Since the big man also undoubtedly knew Sano couldn’t hope to use the same method he had, he didn’t withdraw the fist Sano had caught nearly as quickly as Sano had been doing with his own all along, and his eyes went wide with surprise when Sano clamped down hard on the big, solid knuckles and applied every bit of pressure his grip could command. No matter how strong someone was, after all, the hand had a limited amount of musculature, and must be a vulnerable point to someone with as strong a hold as Sano was capable of. He felt grinding and crunching inside his tight squeeze — whether the breaking of bones or the painful realignment of tendons he didn’t know — before the man’s hand was wrenched from his grasp.
His enemy backed away a pace, letting out a grunt of shock and discomfort, holding up for inspection fingers that did not all point the directions they should; and Sano pressed his advantage, rushing in for the long-desired blow. The man clumsily attempted to block with his damaged hand, but perhaps pain rendered him incapable of holding as steady as before; Sano’s attack brushed right past the beefy arm, and he felt the shudder of contact all the way down into his shoulder as he connected with the man’s temple. The punch made satisfyingly more noise than any previously delivered to that massive form, and the man crumpled in response and hit the floor like the aforementioned sack of rocks.
Sano almost fell immediately on top of him; aside from his earlier abrupt meeting with a stone wall, he’d taken a number of hits to places far more sensitive than the corresponding points on the body of his opponent. He was dizzy and aching, but he forced himself to remain upright; he had to see what was going on between the Visitant and the other door-guard.
Though he’d abstractedly noticed something burning off to his right during the previous conflict, he started now at finding it the left shoulder of the woman’s shiiya. Whence the fire had come he could not guess, since the fat man was at the moment empty-handed, but it seemed to be flickering more lustily by means of some type of oil that had been spilled or sprayed onto her. Even as he watched, she took a step backward and, shifting her long knife from her dominant hand into the unoccupied left, clapped the right down over her shoulder to squelch the flames with a wincing hiss.
Though disarmed — assuming he’d carried equipment in the first place — and bearing three or four shallow bleeding cuts across his arms and chest, the fat man didn’t seem ready to go down anytime soon. And indeed, without outright killing him (or at least wounding him to the point where he might die later, either of which could be considered overstepping a bit for an inspector of church business toward a devoted), what could the woman do to defeat him decisively? The behemoth probably weighed twice as much as Sano did, so the tricky throw and knee to the stomach she’d used on him outside the shrine wouldn’t be very effective; and was she capable of delivering a blow to the man’s fat head that would render him unconscious so as to end this battle? Sano thought it might be best, while he still had the strength, to help her out here. He could just enter the sanctum on his own while the sole remaining guard was busy, but he probably wouldn’t have gotten this far without the Visitant, and anyway it would be a shame to force her to kill this guy.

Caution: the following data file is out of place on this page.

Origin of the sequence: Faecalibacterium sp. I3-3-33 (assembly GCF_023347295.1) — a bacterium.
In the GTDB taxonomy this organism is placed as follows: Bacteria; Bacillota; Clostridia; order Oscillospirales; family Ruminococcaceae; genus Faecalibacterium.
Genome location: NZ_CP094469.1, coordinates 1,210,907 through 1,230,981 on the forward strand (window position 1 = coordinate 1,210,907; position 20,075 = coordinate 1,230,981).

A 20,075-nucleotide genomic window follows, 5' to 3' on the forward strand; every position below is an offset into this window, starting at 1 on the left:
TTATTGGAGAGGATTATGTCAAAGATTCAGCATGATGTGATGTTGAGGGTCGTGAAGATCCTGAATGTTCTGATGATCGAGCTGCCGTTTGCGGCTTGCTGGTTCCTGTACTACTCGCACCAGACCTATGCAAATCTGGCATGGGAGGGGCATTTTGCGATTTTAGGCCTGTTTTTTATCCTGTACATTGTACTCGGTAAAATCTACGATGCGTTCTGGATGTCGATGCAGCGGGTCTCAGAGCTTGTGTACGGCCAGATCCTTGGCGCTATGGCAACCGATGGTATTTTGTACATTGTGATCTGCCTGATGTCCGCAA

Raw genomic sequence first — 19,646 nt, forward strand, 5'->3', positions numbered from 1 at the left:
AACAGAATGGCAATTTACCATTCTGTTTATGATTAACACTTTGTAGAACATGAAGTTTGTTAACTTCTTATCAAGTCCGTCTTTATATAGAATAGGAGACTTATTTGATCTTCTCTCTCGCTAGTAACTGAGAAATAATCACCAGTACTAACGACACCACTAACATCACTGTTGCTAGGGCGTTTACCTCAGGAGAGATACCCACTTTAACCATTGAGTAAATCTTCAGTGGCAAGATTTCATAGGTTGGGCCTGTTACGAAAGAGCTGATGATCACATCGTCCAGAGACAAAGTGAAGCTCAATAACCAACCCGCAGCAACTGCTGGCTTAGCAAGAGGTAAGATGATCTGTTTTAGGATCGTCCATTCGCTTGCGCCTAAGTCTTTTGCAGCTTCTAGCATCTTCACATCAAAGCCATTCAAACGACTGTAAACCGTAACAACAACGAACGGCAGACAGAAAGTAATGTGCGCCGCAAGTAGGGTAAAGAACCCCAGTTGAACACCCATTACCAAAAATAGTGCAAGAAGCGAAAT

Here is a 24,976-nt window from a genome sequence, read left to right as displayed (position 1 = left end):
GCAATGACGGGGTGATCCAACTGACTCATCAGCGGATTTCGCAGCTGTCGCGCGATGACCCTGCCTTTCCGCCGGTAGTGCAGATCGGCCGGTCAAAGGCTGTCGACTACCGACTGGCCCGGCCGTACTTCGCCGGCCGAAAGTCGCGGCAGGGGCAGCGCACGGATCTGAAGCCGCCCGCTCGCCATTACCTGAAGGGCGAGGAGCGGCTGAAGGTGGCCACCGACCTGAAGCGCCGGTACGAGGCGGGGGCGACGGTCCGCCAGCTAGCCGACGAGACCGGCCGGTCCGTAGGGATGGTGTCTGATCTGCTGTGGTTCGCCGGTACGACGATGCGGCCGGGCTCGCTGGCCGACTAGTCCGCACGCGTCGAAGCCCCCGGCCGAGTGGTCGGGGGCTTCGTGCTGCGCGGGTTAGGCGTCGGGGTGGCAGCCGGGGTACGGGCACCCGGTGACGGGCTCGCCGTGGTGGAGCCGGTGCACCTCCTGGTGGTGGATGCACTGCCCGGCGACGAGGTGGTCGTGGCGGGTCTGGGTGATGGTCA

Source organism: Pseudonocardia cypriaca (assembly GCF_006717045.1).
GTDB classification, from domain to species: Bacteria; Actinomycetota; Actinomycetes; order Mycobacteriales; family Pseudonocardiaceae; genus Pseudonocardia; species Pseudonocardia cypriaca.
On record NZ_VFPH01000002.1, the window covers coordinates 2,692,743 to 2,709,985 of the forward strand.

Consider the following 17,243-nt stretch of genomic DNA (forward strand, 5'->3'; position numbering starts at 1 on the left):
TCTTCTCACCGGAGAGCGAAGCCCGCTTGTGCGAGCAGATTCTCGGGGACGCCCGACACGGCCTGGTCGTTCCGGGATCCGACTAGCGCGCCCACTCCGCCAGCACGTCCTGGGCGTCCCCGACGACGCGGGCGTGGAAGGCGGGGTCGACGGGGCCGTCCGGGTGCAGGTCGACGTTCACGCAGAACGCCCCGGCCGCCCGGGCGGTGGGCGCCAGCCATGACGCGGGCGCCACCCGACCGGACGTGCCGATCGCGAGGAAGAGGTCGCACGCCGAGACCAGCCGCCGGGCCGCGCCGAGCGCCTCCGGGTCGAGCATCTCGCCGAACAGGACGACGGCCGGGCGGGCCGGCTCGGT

The fat man didn’t expect an attack from a third party, probably not having noticed his comrade had fallen, and barely had time for a stupid surprised expression on his enormous face when Sano came flying at him. And though the building didn’t exactly shake when the giant frame hit the ground, the air kicked up by the motion did flutter the tapestries on the wall nearby. And then Sano sank to his knees, breathing hard, seeing stars, ready for a long moment to compose himself.
The corridor around them was eerily silent now — in fact it seemed a little odd no one had come to investigate the sounds of battle outside the sanctum doors, and Sano wondered whether the various devoted that would normally be hanging around here had been dismissed for the duration of whatever the white was up to — and the boy’s footsteps returning from wherever he’d taken shelter were startlingly loud all of a sudden. So was his query, “Do you need help?”
“No, thank you.” The Visitant was every bit as breathless as Sano, and evidently she too was taking a few moments to recuperate. “I don’t think we have anything with us to treat burns anyway.”
“You’re right,” said the boy reluctantly, and his concern for his mother — at least Sano still assumed she was his mother — sounded clearly in his voice.
Further, heavier footsteps came across the floor at last, and Sano raised his eyes to find the Visitant standing beside him. Looking her over, Sano saw a number of scorch marks on her clothing, and one stretching down her left arm that appeared particularly uncomfortable. The fat man must have fought with an interesting technique, but Sano had no room in his head to give that much consideration. With a deep breath, struggling for calm, he stood up.
“‘Heretic spy?'” The woman gave him another once-over such as he was giving her.
Sano shook his head and turned. “I’m surprised you caught that in the middle of fighting and shit.”
“It’s my job to catch religious deviation.” She said it with a faint touch of humor to her tone that made it seem she was not so much accusing Sano of something as admitting she’d walked into a situation more complicated than she’d had any idea of at the outset.
“Well, it’s a long story,” Sano said as he reached for one of the carved handles in front of him. “I don’t think we have time for it right now.”
“Yes,” the Visitant said darkly. “Let’s see what they were so determined to keep hidden in there.”
And they walked through the sanctum doors into the middle of another battle.
For some author’s notes on this chapter, see this Productivity Log.